Original story has been published in Village Living Magazine, Issue NO. 4, November/December 2013 – By: Andrew Seale
I’ve long consider there to be a strong similarity in personalities and characteristics of “High Performers” in business and sport. It makes sense then, that success inside of the gym hinges on the same identifiable and predictable traits. Athletes and novices have the same amount of willpower as executives and their employees. So, when I proposed to the editors of Village Living Magazine that they feature a story on the similarities of successful business people and athletes, they were intrigued. I was only too thrilled to recommend my client, Wendy Cecil, when I was contacted by their writer, Andrew Seale.
How my clients like Wendy are able to get through their day has always been a marvel to me. They are busy, productive and successful people. I’ve come to see that their habits are not dissimilar to that of athletes. People who reach the highest level of corporations and sport do not necessarily work harder than everyone else. Although, they do seem to share the same characteristics in management of their time, visualization, organization, and their ability to adjust and adapt to change.
Both Wendy and I were certainly happy to share our thoughts on this subject with Andrew Seale, and the folks at Village Living Magazine:
SUCCESS for LIFE by Andrew Seale for Village Living Magazine.
For Wendy Cecil, the benefits of fitness go far beyond the gym
For Wendy Cecil, fitness and well-being are synonymous with success. The discipline, confidence and can-do attitude earned through fitness, inspired her work life – from the days as a young professional, to the boardroom at Brookfield Asset Management, and today as Chencellor at Victoria College, a part of the University of Toronto.
“I’ll be 65 in November,” says Cecil. “I’ve been physically active for many years and for me it’s as much a part my life as brushing my teeth.”
There’s an inspired confidence when Cecil speaks. You can tell she really sees fitness as a fundamental pillar of a successful life.
“Generally good level of fitness leads to a happier frame of mind”, says Cecil. “I think that it is integral to success in the business world, the academic world or wherever you find yourself.”
Although Cecil grew up fairly active, her real love affair with an active lifestyle began while she was working as a young VP at Brascan.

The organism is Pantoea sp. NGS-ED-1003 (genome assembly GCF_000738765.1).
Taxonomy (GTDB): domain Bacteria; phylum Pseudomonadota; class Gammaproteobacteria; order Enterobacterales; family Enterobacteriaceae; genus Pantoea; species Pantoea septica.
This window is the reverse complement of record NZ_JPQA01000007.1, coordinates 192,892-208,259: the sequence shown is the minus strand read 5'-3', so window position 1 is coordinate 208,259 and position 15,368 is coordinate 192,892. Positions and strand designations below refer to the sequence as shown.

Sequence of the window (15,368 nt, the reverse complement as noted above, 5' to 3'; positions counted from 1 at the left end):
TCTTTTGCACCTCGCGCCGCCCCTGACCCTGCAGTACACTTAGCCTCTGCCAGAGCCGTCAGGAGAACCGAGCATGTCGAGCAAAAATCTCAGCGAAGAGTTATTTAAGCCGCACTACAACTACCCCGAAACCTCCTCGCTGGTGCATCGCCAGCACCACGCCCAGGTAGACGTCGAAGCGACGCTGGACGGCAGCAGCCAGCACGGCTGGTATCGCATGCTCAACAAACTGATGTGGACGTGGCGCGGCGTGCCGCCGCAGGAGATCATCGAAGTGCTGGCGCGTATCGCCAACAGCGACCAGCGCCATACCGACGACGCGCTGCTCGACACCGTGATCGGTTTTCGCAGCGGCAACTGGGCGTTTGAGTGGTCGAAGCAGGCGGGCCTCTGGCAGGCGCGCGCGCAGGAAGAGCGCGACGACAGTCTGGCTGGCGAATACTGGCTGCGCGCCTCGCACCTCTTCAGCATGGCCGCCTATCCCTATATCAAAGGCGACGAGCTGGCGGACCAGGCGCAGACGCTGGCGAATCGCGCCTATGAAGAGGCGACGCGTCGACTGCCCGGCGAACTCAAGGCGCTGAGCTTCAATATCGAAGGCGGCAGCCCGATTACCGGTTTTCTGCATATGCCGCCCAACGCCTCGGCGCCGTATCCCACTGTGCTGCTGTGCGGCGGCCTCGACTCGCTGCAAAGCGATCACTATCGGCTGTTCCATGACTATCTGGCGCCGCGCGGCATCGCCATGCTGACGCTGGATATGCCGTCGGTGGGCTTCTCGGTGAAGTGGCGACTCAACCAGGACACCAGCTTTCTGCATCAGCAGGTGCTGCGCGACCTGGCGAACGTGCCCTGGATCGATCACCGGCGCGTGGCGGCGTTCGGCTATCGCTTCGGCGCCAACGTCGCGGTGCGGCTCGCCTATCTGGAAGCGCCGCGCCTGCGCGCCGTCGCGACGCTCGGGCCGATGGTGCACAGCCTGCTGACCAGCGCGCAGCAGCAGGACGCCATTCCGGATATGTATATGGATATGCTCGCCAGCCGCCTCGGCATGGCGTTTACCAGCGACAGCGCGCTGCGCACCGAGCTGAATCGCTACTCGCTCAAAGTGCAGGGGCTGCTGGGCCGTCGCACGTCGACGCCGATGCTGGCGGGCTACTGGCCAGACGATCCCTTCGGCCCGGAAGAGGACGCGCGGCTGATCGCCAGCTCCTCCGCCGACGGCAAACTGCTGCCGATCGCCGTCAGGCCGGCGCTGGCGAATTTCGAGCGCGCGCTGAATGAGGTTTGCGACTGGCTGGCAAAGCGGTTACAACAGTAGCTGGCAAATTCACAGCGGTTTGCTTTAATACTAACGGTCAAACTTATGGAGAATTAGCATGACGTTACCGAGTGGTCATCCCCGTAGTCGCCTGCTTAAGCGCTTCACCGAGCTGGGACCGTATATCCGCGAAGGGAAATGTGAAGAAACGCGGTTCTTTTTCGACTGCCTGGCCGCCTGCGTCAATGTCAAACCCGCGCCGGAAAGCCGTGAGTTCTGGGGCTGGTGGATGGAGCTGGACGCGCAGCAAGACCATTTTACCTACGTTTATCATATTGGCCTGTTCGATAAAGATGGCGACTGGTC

As responsibility pressed down on on her, Cecil took up marathon running, winning several and neatly arranging each trophy in her office to serve as inspiration and earn respect from her colleagues.
When times got tough or stress levels peaked, Cecil took a run or went to the gym.
“It was a positive outlet for stress,” she says. “It helps you to be more disciplined.”
Devon McGregor, a personal trainer and co-founder of Balance Fitness where Cecil works out, agrees, saying that fitness promotes both competence and confidence.
“It creates a great sense of awareness,” says the trainer. “Practice of fitness and health makes me understand who I am and what I can do.”
McGregor doesn’t draw the line between high performance business people or athletes.
He points out that people have a tendency to compartmentalize professional Life, health and social life when they should be seeing the symbiosis between them, a subject that Cecil recently raised in her most recent address to the students of Victoria University.
“I tell them habits begin as thin threads but over time they become steel chains and you want your habits to become good ones,” says Cecil. “I give them some basic rules to live: get enough sleep, eat enough healthy food every day and get some daily exercise. Establish those habits now and they will have the freshness of mind to develop their intellectual abilities and go forward as healthier people and flourish.”
She credits much of her success in life to the balance inspired by fitness.
“You need a certain amount of energy to succeed and fitness is a part of that,” she adds. “It gives you energy to realize your dreams and your ambitions.”